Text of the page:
As one of the six tenancies celebrating 100 years, it seems only fitting to celebrate this historic pub in all its glory. While much has changed in 100 years, a perfectly poured pint and warm welcome are still assured – it’s a must-visit while in the local vicinity.
St Austell Brewery's plan to expand
In 1922, Hester Parnall (appointed director of Walter Hicks & Co Ltd in 1911) purchased eight licensed properties belonging to the Wadebridge-based ‘wine, spirit, ale, hop, and cigar merchants’, Coombes & Son. The acquisition, costing £6,500, signalled the early ambitions of the brewery to expand the business.
It’s not entirely clear when the inn was built, however, it is often claimed that it was originally built as a boarding house for the masons completing work on the local church. There is much also unknown surrounding the namesake of the pub – John Jervis (1785 – 1823) was an admiral in the Royal Navy, an MP, and titled 1st Earl of St Vincent in 1797, though he had no significant Cornish connections.
Constructed of rendered stone and cob with hipped ends and end stacks, the double-depth building appears to date back to the mid-18th century, though there are features from both the 18th and 19th century throughout. It appears the inn was originally a residential property, rather than purpose-built like many other pubs at the time.
The inn served a busy village community that thrived from trading off the land and water; the main occupations of the 1,174 inhabitants were listed as farmers, agricultural labourers, blacksmiths, wheelwrights, bargemen, sailors, miners, coopers, builders, shoemakers, dressmakers, and food suppliers such as butchers.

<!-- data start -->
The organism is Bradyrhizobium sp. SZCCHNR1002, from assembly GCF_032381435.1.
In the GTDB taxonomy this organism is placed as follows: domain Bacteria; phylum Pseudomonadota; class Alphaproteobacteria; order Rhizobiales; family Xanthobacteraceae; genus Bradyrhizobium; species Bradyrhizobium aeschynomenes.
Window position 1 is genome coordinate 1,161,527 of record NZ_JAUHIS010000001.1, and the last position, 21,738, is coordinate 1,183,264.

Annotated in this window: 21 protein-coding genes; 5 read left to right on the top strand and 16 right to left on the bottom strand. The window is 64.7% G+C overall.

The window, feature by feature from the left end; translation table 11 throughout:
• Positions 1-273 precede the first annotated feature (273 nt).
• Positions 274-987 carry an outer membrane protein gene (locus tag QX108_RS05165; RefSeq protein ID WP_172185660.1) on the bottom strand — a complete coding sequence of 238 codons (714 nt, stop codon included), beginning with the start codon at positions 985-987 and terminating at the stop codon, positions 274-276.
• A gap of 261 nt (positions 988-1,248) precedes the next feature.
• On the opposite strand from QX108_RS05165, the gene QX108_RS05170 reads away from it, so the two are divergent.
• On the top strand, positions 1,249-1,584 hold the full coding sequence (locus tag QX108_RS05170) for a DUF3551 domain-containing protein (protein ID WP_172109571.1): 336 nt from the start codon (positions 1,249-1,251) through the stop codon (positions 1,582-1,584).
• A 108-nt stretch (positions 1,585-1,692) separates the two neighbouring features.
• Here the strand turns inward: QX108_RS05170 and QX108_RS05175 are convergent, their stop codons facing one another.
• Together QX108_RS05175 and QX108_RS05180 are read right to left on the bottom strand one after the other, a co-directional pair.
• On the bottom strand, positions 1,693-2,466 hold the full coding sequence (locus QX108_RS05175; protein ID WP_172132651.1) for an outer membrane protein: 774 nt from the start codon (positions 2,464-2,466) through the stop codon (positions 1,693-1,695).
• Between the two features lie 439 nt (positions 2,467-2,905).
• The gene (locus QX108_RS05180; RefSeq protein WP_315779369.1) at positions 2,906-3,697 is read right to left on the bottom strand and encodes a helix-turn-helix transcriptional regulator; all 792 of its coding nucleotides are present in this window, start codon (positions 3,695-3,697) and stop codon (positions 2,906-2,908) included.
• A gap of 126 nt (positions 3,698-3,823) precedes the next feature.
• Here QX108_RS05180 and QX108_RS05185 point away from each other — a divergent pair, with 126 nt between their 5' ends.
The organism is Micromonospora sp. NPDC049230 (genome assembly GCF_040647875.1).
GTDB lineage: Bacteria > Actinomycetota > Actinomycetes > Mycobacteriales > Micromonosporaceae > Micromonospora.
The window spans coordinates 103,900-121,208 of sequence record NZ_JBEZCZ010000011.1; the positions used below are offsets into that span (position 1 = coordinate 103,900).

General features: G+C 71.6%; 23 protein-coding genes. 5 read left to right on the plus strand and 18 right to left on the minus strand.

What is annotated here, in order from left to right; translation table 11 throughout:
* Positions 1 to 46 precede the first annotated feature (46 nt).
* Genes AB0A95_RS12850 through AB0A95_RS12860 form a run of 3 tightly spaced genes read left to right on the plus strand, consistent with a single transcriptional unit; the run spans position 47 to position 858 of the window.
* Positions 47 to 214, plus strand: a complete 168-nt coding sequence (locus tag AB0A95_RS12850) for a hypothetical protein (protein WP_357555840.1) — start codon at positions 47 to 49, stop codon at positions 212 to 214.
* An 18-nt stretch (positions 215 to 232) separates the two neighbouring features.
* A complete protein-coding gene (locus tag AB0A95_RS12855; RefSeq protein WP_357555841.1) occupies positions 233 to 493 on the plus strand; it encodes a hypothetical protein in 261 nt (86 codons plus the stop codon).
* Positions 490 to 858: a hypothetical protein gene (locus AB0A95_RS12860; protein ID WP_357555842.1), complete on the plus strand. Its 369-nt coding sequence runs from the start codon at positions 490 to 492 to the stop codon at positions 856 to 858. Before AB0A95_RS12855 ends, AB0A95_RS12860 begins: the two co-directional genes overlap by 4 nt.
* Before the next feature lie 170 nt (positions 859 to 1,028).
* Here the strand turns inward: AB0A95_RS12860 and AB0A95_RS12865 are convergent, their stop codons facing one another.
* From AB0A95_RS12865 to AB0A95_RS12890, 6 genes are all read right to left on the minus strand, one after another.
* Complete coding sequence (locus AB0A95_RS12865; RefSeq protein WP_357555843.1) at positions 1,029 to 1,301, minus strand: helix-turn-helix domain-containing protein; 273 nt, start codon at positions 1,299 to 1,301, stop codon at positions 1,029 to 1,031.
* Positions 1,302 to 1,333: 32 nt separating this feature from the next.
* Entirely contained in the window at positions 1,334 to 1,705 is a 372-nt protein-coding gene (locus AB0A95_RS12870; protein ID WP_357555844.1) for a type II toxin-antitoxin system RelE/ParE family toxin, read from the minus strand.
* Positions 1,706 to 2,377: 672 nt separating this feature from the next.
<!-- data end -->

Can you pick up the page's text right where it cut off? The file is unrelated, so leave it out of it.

The ‘dwelling house’ was owned in the 19th century by the Molesworth family of Pencarrow. The earliest publicans were William and Elizabeth Pengelly who, in 1841, lived in the building with their daughter Catherine and a servant, James Griffin. By 1851, William was working in the local copper mines and the inn was being run by Anthony Knight, who lived with his wife Mary Ann and their two young children.
Anthony was listed as a ‘carpenter and innkeeper’ and retained one live-in servant, presumably employed to help with the day-to-day running of the business.
From dwelling house to inn
The blacksmith, John Moore from St Mabyn, took the lease from Mr J Foale in 1858. In 1868, the lease noted that the dwelling house had “some years been converted into an inn or public house now called or known by the name or sign of ‘The Earl of St Vincent’”.
John lived with his wife Rebecca, a dressmaker, and their two daughters – they remained at the inn until 1892, with innkeeping listed as John’s sole occupation. The inn was then sold for £495 to Coombes & Son of Wadebridge, who had a small portfolio of public houses in the local area.
Kept in the family
In August 1922, after the demise of Coombes & Son, Walter Hicks & Co purchased the property for £700. The licensee at the time of transfer was Ambrose Matthews R.S.O who died the same year, and the license subsequently passed first to his wife Catherine, and then to their daughter Kathleen Paul.
For reasons unknown, Mr Matthews’ license enforced a 9pm closing which became a burden for his daughter who challenged the situation with the brewery in 1928, 1939, and again in 1947. The brewery was initially reluctant to support the request because of the cost implications, however her request to close at 10pm was finally approved by the local magistrates in 1947.
Kathleen lived rent-free at the pub until 1952 when electricity was first installed – her rent thereafter was charged at £26 per year, having cost the brewery £63 to connect the pub to the mains.
Upon her death in 1966, the license was taken over by her daughter Barbara Paul until 1989 – hence, the pub stayed in the same family between 1892 and 1989 before it was passed to Mr E J and Mrs A C Conolly.
Fancy learning more about our history?
Delve into our past with a fantastic day out in Cornwall. As one of the oldest businesses in the region, discover our rich history and get a glimpse into how our top-quality pints are produced.
Offering an interactive experience, tours of the historic family brewery, a newly refurbished shop stocked with our premium beers, and an array of gifts – a visit to the St Austell Brewery is certainly not one to be missed.
If you don't have time for one of our two tours, you can still enjoy our visitor centre where you'll delve into the history of the brewery. Take the taste test with a pint or two from our on-site bar, the Hicks bar, and tuck into delicious dishes from our menu.